Beijing “strongly disapproved, firmly rejected and condemned” the report, a spokesman said, adding it “smeared the rule of law and development in Hong Kong, slandered the successful practice of ‘one country, two systems’, vilified the national security law … and seriously trampled on the principles of international law and the basic norms governing international relations including ‘non-interference in others’ internal affairs’.”

A spokesman for the Hong Kong government, meanwhile, said it “strongly opposed the unfounded allegations” in the report, and also called on the UK to “stop interfering in the internal affairs of China through Hong Kong affairs”.

Britain’s secretary of state for foreign, commonwealth and development affairs has been charged with issuing the reports every six months since 1997, when the city returned to Chinese rule, to monitor Beijing’s implementation of the Sino-British Joint Declaration, a 1984 agreement between the two countries on the future of the city.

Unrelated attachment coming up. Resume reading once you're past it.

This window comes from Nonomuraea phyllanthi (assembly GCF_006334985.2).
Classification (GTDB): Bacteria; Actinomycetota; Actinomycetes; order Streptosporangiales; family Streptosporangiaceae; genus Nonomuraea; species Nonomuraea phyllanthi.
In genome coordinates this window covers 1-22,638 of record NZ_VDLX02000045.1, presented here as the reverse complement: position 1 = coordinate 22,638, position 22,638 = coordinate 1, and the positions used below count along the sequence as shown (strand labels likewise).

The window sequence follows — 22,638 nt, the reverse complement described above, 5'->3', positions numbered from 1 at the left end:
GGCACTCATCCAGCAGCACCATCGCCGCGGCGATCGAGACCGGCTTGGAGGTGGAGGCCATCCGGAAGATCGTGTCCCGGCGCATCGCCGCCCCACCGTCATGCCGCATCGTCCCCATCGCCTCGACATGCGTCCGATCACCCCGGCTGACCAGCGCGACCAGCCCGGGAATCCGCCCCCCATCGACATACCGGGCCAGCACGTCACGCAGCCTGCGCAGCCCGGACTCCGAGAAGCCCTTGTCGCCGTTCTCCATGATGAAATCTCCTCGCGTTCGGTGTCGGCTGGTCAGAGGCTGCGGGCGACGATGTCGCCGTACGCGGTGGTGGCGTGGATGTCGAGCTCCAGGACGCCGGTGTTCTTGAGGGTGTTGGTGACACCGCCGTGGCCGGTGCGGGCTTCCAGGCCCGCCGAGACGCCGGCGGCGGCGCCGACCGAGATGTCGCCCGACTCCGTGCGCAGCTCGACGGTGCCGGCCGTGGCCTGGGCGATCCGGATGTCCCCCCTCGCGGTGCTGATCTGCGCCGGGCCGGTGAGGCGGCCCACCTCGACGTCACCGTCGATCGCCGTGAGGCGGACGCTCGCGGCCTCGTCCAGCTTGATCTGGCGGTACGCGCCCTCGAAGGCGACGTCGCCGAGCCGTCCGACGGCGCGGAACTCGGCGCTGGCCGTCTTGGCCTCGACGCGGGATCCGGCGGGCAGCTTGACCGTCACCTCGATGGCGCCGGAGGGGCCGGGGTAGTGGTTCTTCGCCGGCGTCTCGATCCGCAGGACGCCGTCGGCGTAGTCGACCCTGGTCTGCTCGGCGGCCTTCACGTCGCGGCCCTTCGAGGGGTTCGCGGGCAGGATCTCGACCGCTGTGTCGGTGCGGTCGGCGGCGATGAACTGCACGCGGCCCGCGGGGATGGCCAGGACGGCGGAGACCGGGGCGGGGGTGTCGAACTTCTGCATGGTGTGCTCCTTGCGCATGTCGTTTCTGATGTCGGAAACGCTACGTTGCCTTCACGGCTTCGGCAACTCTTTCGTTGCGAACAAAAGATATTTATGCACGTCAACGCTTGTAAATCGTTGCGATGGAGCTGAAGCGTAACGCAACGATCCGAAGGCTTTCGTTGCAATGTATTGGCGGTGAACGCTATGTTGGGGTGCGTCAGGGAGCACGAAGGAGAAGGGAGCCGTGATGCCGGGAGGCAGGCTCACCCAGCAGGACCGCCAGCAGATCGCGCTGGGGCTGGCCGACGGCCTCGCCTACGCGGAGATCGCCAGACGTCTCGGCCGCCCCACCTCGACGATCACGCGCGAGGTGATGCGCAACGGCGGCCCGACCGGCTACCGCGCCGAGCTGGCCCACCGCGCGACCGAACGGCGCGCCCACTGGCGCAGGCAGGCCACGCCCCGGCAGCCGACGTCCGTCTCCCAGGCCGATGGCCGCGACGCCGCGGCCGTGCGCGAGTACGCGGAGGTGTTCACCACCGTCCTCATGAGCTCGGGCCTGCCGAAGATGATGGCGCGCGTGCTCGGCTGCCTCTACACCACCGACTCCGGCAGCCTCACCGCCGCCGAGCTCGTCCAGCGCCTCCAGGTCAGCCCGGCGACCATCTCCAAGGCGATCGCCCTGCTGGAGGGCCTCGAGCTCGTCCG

Jimmy Lai is facing national security law offences.


Previous reports have stayed away from heavy criticism of Hong Kong’s judiciary, even as the city’s courts oversaw a flurry of politically charged cases linked to the 2019 anti-government protests.

In an earlier report chronicling events between July and December 2019, then British foreign secretary Dominic Raab said the city’s courts were expected to deal with cases concerning pro-democracy and opposition figures in “a fair and transparent manner for which Hong Kong’s judiciary has a renowned reputation”.

But the new document, which covers developments from January to June this year, cited the Court of Final Appeal’s ruling to refuse bail for media tycoon Jimmy Lai Chee-ying – the founder of the now-folded Apple Daily paper who is facing national security law charges.